A screenshot of the video Big West Rotaract created for the 2020 Rotaract Post Convention.
By Janel Breen, member of the Rotary Club of Cupertino and Rotaract Club of Silicon Valley, General Secretary of Big West Rotaract Multi-District Informational Organization
Let’s play a game. I’m American. What assumptions have you just made about me? My parents are Filipino immigrants. How have those assumptions now changed?
Without realizing it, we make assumptions of people on the little we actually know about them. Everyone has some prejudicial beliefs. It’s how society taught us to think. After all, how did societies like mine define lighter skin as the universal truth for “beautiful”? But we CAN change it. We CAN confront these beliefs if we are intentional about it, but we can’t get defensive. We have to accept that our understanding of the world is changing and to do better with our new knowledge.
My personal journey with Diversity, Equity, and Inclusion (DEI) began a few years ago as mandatory work training (before this, I didn’t think I needed any training). I learned about “unconscious bias” and became uncomfortable with the idea that I could unknowingly and unintentionally hurt someone else’s experience.
I started to learn as much as I could about DEI and how to be an ally – using my privileges which include, but are not limited to, being born in the country I live in and claiming “American” as my nationality, identifying with the same gender written on my birth certificate, and receiving a private high school and college education – to help others that may be oppressed or marginalized. But my progress was slow and completely internal.
Then, the video of George Floyd’s murder in Minneapolis, Minnesota, USA, made headlines around the world. With it, came a much louder call for racial justice and for everyone to do better. At Big West Rotaract MDIO (BWR), we spent hours creating our own Black Lives Matter statement because we wanted to create actionable and lasting change within our own organization, making commitments that we intend to keep.
Our statement was just the beginning of the work we plan to do. We have hosted monthly open forums where Rotarians and Rotaractors can talk about addressing systemic racism in our communities and clubs, added a Black, Indigenous, and People of Color (BIPOC) forum to our big events for our BIPOC community to talk about their experiences, included a DEI session as part of our leadership training, and created a committee tasked with creating resources for Rotaractors to address DEI in their clubs and districts.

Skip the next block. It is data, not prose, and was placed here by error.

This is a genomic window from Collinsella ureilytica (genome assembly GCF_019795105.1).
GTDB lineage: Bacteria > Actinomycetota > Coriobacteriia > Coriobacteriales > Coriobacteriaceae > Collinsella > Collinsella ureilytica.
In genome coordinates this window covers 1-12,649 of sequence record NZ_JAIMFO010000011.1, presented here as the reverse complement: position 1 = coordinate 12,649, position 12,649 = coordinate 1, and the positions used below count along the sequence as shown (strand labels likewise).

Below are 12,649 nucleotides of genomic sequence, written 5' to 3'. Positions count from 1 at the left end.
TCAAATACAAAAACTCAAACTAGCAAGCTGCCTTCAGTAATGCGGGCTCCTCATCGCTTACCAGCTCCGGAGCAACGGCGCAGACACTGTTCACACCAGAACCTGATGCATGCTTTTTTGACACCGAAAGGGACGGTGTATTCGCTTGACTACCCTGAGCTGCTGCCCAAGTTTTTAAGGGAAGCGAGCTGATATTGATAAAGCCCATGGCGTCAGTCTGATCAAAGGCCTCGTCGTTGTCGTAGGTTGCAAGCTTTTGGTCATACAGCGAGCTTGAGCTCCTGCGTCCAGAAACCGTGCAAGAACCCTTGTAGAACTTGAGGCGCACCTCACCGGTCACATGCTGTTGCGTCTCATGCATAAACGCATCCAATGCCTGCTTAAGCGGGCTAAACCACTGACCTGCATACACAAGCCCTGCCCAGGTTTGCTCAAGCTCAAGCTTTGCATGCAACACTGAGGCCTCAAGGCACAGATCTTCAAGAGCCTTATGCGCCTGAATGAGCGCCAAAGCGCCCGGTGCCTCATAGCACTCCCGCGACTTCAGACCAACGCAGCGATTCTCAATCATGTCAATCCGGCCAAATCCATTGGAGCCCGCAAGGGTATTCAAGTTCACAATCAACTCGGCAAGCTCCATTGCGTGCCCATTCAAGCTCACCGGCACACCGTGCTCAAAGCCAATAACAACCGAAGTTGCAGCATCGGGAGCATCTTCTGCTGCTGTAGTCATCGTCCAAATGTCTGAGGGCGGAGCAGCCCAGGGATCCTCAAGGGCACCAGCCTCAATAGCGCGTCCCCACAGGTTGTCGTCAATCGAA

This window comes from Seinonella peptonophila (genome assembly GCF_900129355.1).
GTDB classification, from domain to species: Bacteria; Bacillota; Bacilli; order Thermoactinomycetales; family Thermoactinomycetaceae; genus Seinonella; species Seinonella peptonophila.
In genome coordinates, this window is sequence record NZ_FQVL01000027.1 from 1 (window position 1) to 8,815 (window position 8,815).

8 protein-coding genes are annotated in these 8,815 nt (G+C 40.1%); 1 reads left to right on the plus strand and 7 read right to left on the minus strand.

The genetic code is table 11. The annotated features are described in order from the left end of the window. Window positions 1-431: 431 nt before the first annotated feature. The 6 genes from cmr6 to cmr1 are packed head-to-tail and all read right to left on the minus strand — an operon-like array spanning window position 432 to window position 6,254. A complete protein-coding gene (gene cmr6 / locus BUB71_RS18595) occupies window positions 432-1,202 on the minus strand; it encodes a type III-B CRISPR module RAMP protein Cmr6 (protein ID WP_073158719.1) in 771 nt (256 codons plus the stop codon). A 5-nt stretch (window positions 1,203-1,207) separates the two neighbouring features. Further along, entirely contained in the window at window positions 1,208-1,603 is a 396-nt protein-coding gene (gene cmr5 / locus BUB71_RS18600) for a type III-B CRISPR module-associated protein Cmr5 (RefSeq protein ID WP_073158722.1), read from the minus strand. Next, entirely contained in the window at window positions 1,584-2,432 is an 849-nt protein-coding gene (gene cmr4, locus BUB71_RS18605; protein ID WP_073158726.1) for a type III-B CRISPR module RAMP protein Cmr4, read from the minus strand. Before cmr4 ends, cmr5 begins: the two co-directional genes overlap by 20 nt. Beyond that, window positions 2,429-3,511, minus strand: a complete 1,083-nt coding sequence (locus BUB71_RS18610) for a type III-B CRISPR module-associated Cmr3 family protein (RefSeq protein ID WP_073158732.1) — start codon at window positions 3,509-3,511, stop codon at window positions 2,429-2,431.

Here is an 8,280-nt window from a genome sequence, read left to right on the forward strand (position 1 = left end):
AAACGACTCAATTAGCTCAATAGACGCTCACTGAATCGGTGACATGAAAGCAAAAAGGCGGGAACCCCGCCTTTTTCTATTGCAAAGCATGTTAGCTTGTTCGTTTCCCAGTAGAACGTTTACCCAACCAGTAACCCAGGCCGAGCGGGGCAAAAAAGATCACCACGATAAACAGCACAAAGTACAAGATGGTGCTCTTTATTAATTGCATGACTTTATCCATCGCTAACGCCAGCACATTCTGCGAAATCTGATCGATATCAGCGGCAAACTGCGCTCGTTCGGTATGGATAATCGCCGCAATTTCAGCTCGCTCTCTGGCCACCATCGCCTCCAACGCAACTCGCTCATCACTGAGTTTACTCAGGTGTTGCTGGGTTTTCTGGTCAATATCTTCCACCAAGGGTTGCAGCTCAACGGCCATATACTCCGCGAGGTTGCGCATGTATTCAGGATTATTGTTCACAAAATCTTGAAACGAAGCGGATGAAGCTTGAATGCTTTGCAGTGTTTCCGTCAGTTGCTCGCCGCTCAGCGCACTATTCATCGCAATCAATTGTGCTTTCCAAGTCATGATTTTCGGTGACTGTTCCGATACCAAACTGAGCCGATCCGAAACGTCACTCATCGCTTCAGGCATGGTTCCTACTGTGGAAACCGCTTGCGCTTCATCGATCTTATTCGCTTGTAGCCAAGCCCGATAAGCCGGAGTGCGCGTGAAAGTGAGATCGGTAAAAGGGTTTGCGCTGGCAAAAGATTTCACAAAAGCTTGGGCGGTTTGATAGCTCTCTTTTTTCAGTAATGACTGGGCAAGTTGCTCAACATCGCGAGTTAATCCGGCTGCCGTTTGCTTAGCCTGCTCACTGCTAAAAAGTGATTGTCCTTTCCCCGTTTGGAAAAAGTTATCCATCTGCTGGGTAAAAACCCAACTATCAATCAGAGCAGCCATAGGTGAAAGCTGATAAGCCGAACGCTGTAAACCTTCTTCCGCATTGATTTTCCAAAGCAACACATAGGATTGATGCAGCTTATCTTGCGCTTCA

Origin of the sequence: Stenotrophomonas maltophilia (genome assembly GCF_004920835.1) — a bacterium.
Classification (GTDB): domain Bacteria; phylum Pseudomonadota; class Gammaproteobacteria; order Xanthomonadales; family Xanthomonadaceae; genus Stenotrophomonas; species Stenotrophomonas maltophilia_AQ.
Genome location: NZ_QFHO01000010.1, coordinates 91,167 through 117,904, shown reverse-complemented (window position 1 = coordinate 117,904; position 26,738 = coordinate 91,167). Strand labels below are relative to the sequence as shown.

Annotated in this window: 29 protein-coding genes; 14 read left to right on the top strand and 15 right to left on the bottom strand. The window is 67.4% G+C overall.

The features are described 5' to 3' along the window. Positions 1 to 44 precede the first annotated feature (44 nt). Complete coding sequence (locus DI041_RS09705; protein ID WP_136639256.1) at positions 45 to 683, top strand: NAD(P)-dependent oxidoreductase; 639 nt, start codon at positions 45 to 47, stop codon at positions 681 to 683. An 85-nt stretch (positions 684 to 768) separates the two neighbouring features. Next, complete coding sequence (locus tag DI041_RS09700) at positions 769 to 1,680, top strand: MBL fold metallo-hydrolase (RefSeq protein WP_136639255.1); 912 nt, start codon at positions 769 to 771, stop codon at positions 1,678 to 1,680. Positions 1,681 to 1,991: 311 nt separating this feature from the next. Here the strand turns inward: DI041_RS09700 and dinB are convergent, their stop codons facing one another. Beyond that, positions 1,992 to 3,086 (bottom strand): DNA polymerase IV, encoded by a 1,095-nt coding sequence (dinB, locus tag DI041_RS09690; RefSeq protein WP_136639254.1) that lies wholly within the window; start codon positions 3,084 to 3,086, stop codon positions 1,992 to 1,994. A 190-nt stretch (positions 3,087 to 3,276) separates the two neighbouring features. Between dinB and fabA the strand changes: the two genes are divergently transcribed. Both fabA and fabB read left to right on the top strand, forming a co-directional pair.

We knew this critical topic was bigger than just Big West Rotaract, but how could we reach Rotaractors all over the world? In late 2019, Alia Ali, member of the Rotaract Club of Surrey-Newton, Canada, and I had already applied to co-host a training at the Rotaract Preconvention about how to be an ally and by early June 2020 as tensions grew around the world, we realized that training was more important than we could ever have imagined. As the world went virtual, including the first-ever virtual Rotaract Postconvention, we knew we had a unique opportunity to share our message about addressing DEI within Rotary for anyone to watch on-demand.
We still have a lot of work to do – in our clubs, in our communities, and in ourselves. In reality, the work will never be done and we should embrace the opportunity for continual growth. Although we train on DEI specifically and intentionally, DEI in practice should be part of everything we do including our conversations when we conduct any kind of business within or outside of Rotary. Additionally, the people who attend DEI trainings are typically the individuals who have already begun their own DEI journeys. How do we get the person who doesn’t think there’s a problem to care about DEI? How do we keep working towards change long after the hashtags stop trending on social media?
We do the work that needs to be done and never stop. We commit to practicing this work, day in and day out, within ourselves and through our external commitments, behind the scenes and out in public.
This content was originally published here.
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